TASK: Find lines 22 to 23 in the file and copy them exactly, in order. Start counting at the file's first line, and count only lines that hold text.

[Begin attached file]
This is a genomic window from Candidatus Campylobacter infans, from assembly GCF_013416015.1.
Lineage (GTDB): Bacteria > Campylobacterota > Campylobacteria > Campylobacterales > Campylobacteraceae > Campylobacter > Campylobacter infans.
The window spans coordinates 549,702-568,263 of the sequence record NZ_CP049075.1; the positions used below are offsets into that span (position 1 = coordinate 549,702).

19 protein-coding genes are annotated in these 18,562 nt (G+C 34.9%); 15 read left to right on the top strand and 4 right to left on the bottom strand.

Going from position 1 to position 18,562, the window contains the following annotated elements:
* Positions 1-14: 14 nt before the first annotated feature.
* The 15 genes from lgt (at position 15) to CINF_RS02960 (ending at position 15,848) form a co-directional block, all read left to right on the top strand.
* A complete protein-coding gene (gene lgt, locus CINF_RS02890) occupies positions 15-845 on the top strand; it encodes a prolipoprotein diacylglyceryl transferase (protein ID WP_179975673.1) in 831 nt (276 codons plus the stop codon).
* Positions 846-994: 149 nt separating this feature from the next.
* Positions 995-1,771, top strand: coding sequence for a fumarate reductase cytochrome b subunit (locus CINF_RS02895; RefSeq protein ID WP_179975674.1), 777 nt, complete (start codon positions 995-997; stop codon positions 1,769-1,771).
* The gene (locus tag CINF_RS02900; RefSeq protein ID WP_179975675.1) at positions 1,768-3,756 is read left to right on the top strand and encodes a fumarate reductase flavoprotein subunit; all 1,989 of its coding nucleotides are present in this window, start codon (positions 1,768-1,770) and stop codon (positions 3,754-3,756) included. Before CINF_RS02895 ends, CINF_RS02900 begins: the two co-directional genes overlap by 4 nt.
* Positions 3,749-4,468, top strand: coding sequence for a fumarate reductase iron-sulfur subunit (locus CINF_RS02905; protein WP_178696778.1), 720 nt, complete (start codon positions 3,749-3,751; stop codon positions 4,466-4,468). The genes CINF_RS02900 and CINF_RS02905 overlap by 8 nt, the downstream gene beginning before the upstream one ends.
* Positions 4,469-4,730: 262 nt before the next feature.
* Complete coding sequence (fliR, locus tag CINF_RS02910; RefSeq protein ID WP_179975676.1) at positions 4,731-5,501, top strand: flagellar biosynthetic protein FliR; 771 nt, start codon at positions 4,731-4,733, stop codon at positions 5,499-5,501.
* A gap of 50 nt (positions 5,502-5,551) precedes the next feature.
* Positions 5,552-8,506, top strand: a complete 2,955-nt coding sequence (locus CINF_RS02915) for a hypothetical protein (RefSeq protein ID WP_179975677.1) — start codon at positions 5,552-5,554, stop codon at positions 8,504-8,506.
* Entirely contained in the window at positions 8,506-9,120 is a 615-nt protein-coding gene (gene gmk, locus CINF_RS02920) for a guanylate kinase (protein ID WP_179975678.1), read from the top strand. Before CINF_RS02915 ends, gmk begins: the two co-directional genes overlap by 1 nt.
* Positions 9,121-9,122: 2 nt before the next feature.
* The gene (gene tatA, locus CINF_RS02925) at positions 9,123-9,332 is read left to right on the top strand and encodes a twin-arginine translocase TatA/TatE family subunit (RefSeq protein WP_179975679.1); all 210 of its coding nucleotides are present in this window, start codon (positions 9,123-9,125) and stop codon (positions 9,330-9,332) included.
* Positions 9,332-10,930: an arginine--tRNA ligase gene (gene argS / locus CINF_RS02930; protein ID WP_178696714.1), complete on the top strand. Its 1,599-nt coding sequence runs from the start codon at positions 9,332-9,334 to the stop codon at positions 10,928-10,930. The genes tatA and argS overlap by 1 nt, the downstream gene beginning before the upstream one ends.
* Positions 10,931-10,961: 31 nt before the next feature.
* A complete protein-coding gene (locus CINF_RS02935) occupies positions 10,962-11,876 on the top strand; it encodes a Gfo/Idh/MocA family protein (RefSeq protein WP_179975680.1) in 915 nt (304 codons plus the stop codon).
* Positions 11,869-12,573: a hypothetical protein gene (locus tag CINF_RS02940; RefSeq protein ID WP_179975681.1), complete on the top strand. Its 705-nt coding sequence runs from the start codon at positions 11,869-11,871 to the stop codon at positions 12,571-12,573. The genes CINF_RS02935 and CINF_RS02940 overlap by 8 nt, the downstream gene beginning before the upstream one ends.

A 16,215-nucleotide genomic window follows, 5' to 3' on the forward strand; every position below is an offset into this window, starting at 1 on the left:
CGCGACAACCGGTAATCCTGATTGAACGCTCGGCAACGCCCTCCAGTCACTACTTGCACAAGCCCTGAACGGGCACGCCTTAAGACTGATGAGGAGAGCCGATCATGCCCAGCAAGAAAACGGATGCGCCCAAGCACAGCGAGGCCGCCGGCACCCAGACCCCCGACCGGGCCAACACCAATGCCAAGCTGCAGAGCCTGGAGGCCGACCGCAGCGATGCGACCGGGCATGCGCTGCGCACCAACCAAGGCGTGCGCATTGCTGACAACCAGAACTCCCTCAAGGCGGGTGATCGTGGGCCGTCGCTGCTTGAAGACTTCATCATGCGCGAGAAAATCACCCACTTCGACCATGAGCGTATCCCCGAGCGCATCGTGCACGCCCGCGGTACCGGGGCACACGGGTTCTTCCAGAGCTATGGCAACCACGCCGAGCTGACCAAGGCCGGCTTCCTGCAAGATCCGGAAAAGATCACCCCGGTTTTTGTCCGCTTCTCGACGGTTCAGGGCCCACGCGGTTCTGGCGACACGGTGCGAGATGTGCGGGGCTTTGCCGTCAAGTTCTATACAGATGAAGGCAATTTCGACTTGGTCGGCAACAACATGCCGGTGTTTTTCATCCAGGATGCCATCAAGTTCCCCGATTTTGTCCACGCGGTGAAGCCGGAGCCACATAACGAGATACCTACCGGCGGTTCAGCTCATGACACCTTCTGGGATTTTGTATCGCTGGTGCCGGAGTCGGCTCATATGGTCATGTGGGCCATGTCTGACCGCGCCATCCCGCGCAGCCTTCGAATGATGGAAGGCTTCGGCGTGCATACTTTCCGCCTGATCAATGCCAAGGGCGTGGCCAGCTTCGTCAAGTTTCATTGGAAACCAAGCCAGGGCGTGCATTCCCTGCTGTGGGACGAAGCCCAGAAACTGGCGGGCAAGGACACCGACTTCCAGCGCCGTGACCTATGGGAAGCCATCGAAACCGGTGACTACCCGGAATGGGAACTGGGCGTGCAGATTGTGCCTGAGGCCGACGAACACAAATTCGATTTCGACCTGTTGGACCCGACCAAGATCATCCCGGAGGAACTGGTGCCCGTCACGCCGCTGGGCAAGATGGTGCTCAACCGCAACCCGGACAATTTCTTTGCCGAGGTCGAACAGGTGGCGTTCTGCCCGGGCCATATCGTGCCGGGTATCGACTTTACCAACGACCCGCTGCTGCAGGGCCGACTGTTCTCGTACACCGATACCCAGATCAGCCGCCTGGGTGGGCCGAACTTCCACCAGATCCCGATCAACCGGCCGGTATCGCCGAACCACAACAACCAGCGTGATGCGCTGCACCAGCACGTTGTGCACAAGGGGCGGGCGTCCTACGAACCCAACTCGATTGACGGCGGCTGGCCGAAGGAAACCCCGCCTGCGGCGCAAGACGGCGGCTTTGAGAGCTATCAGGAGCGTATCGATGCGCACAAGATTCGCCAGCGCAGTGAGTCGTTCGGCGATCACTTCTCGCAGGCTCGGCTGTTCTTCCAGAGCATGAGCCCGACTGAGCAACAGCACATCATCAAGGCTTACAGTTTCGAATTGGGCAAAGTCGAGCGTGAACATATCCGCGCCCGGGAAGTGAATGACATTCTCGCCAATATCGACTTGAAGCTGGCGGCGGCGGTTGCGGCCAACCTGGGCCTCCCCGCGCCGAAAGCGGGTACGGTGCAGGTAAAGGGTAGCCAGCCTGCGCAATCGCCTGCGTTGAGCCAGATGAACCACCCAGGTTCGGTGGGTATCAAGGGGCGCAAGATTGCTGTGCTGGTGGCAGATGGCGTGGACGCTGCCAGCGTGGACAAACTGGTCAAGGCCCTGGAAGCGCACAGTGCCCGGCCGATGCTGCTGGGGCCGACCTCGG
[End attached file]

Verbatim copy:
* A complete protein-coding gene (locus CINF_RS02935) occupies positions 10,962-11,876 on the top strand; it encodes a Gfo/Idh/MocA family protein (RefSeq protein WP_179975680.1) in 915 nt (304 codons plus the stop codon).
* Positions 11,869-12,573: a hypothetical protein gene (locus tag CINF_RS02940; RefSeq protein ID WP_179975681.1), complete on the top strand. Its 705-nt coding sequence runs from the start codon at positions 11,869-11,871 to the stop codon at positions 12,571-12,573. The genes CINF_RS02935 and CINF_RS02940 overlap by 8 nt, the downstream gene beginning before the upstream one ends.